The Golden Age of Winter Carnivals

Ice thrones, winter queens dominate northern Michigan community celebrations from 1930-40.

Before the days of jet travel, when winter vacationers stayed closer to home, winter was a time to celebrate. Several northern Michigan communities celebrated the cold months by sponsoring winter festivals as early as the 1920s. Those festivities caught on in the 1930s and ’40s and continued through the ’60s.  Ice skating, skiing, tobogganing, hockey and snowshoeing were popular, but there also were sleigh rides, ice sculptures, pageants, parades, dog derbies, ice clown acts and games. The “crowning” event of many festivals was the coronation of a winter queen.

Special “snow trains” from Chicago and Milwaukee brought hundreds of winter sports enthusiasts to frigid locales, such as Iron Mountain and Houghton. Excursion “snow trains” from Detroit brought hundreds to Grayling’s Winter Sports Park. Other trains ran from Chicago and Grand Rapids to Petoskey. Trains from Bay City and Saginaw brought people to Alpena’s Winter Carnival. Hotels, rooming houses, restaurants, cafés and shops were kept open to serve these guests.

To break the monotony of long Upper Peninsula winters, many U.P. towns sported winter festivities. Michigan Tech in Houghton established one of the earliest winter carnivals in 1922, called “Ice Carnival.” It began as a student show with a circus theme. Gladstone’s festival started in 1933 and included snowshoe softball games.

Munising’s carnival had an annual ski competition starting in 1936. One of the traditions was for the winter sports queen to pose in a bathing suit, despite the weather. In 1937, Sault Ste. Marie, in cooperation with its Canadian counterpart, hosted a four-day international winter carnival and crowned two international queens

Escanaba claimed to have the “largest and most perfectly conditioned outdoor ice rink in the country.” The winter carnival featured fancy skating exhibitions, couples waltzing on skates, freestyle skating in pairs and crowning the winter carnival queen. In 1937, a magnificent ice throne, with colored lights and a statue of liberty carved in ice, formed the backdrop for the Escanaba winter carnival queen and her court.

Verna Wesa Winter Queen

Miss Verna Wesa, a blond department store clerk, was crowned as the 1938 Ishpeming winter carnival queen. She and other winter queens of Upper Peninsula towns entered that year in the first competition for the title “Queen of the North,” under the sponsorship of the Ishpeming Winter Sports Club. Her throne in the Ishpeming High School gymnasium captured the “glory of a northern winter” with clumps of evergreens, artificial snow and lighted stars. An “ice palace” contained box seats for the queen and for Gov. Frank Murphy, who crowned the queen. A “snow fort” held a nine-piece dance orchestra.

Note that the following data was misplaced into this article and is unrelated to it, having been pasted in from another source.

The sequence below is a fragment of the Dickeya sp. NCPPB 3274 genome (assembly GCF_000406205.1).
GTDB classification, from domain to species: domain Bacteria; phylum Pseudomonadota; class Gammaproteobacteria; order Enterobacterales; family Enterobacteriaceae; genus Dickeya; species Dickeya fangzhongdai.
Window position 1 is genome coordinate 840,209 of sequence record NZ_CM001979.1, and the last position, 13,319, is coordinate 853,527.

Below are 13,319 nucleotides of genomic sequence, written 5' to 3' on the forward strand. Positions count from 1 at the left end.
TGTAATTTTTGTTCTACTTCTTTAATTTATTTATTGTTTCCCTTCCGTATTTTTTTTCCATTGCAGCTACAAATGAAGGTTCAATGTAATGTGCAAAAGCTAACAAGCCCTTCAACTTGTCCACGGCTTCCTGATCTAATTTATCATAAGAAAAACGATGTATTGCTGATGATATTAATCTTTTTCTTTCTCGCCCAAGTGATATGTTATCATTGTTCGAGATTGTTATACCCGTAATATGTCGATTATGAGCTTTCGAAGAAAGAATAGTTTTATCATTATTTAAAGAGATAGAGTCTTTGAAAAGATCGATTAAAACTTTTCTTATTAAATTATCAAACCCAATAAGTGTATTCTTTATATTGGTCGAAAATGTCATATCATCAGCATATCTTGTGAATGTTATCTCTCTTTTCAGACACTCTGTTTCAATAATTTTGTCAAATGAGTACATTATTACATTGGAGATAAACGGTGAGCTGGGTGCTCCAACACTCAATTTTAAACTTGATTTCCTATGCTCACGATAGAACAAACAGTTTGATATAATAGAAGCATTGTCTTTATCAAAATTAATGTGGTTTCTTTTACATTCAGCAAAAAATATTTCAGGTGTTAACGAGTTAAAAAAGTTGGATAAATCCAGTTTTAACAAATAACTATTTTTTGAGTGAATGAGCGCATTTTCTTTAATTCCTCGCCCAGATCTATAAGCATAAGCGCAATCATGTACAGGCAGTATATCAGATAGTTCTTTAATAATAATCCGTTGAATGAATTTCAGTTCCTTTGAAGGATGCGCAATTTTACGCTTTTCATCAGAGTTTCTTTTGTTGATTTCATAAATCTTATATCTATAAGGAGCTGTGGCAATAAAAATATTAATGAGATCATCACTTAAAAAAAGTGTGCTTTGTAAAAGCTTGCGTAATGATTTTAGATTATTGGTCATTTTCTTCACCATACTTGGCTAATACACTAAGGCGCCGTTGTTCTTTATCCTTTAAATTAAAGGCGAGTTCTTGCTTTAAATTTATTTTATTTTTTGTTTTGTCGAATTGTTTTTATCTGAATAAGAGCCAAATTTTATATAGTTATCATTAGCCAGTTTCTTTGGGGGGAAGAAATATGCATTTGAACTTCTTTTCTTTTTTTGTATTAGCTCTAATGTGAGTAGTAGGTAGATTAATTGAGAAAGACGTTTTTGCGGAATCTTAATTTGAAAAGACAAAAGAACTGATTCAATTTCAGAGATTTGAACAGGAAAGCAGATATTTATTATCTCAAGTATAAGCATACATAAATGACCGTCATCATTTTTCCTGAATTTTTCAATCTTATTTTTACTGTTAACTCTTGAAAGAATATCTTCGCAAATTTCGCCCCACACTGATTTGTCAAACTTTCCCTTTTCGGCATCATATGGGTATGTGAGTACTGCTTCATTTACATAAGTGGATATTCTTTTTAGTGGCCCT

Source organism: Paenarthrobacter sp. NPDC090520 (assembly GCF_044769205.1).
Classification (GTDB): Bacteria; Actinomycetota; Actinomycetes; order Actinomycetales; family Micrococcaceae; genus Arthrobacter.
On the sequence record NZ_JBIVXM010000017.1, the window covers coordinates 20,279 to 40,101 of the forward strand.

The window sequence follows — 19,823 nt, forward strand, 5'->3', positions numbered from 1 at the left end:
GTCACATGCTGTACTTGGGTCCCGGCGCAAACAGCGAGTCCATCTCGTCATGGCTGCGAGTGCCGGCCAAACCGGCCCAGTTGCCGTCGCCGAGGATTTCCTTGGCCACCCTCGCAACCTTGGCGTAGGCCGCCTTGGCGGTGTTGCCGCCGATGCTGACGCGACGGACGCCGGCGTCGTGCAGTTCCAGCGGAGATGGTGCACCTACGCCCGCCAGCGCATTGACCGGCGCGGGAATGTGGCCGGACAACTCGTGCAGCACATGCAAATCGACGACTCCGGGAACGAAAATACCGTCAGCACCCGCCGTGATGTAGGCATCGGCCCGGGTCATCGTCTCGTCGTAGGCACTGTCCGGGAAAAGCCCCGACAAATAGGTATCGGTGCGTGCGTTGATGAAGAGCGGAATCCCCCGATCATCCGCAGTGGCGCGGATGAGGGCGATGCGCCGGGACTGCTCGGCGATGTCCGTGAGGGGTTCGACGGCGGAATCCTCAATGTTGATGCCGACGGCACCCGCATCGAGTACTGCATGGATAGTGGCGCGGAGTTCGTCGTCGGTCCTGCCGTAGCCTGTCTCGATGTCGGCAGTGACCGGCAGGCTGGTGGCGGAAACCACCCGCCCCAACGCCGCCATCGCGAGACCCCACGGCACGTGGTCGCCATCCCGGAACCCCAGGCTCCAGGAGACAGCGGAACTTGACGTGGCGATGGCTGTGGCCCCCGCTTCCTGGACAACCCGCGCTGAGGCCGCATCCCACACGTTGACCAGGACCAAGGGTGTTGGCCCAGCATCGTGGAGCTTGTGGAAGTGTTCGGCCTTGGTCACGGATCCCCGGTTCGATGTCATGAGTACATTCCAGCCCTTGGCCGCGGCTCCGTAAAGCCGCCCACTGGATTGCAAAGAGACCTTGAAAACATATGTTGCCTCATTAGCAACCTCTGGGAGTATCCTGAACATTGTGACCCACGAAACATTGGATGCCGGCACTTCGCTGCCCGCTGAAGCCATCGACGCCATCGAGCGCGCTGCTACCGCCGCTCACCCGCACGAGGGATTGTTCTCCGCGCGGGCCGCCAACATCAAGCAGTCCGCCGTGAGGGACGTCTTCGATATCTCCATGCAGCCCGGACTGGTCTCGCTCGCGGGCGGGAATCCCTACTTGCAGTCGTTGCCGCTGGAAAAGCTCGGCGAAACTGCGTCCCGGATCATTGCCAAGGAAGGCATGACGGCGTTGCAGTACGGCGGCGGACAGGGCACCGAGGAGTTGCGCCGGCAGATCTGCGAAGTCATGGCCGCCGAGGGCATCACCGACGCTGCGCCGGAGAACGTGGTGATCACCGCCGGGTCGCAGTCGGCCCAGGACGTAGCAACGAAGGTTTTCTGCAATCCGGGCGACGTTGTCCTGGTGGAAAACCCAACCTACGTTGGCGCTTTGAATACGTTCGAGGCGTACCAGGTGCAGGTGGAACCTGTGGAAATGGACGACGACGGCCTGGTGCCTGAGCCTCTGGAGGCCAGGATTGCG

The Newberry Winter Carnival began in 1939. Over 100,000 ballots were cast for the queen of 1940. Marquette’s winter carnival originated in 1940 as a week-long event, with neighborhood contests, school pageants, and of course, coronation of a queen. Sliding was permitted on 15 city streets. Ironwood’s winter festival in 1940 had competitions in ice sawing and wood chopping.

In the Lower Peninsula, several towns hosted winter festivals. While most were in the northern Lower Peninsula, areas such as Petoskey, East Tawas, Boyne City and Cadillac, and other places, such as Brighton, Ionia and Belle Isle, also hosted festive winter events.

Petoskey’s winter carnival began in 1928, and the town became known as the Winter Sports Capital of Michigan. Petoskey’s Winter Sports Park featured a quarter-mile toboggan slide and a 400-square-foot ice rink.

Queen Court Escanaba Carnival
Queen Court Escanaba Carnival – (Photography) Courtesy of Vintage Views

Its winter queens were crowned on a throne of ice, created by local artists and built by city workers. One of the most elaborate thrones was created in 1935 by artist and sculptor Stanley Price Kellogg. The solid ice sculpture illuminated by colored lights emulating the Aurora Borealis, was 125 feet long, 100 feet deep and 75 feet tall. It weighed 1,300 tons and was claimed to be the largest ice sculpture in the world.

In 1934, fireworks hailed the coronation of Miss Eunice Schaller, “Michigan Winter Queen,” in Petoskey. The 20-year old brunette graduate of Petoskey High School presided over the festivities, which included a winter sports ball attended by Gov. William Comstock and his wife.

While World War II interrupted some of the celebrations, winter festivities resumed during the 1950s and ’60s. Some were hosted by civic organizations, sports clubs or ski resorts. Winter sports remained the dominant theme, and gradually, the crowning of winter queens dwindled, and the sparkling ice thrones of the past melted into history.

BLUE Vintage Views Columnists M. Christine Byron and Thomas R. Wilson reside in Grand Rapids.

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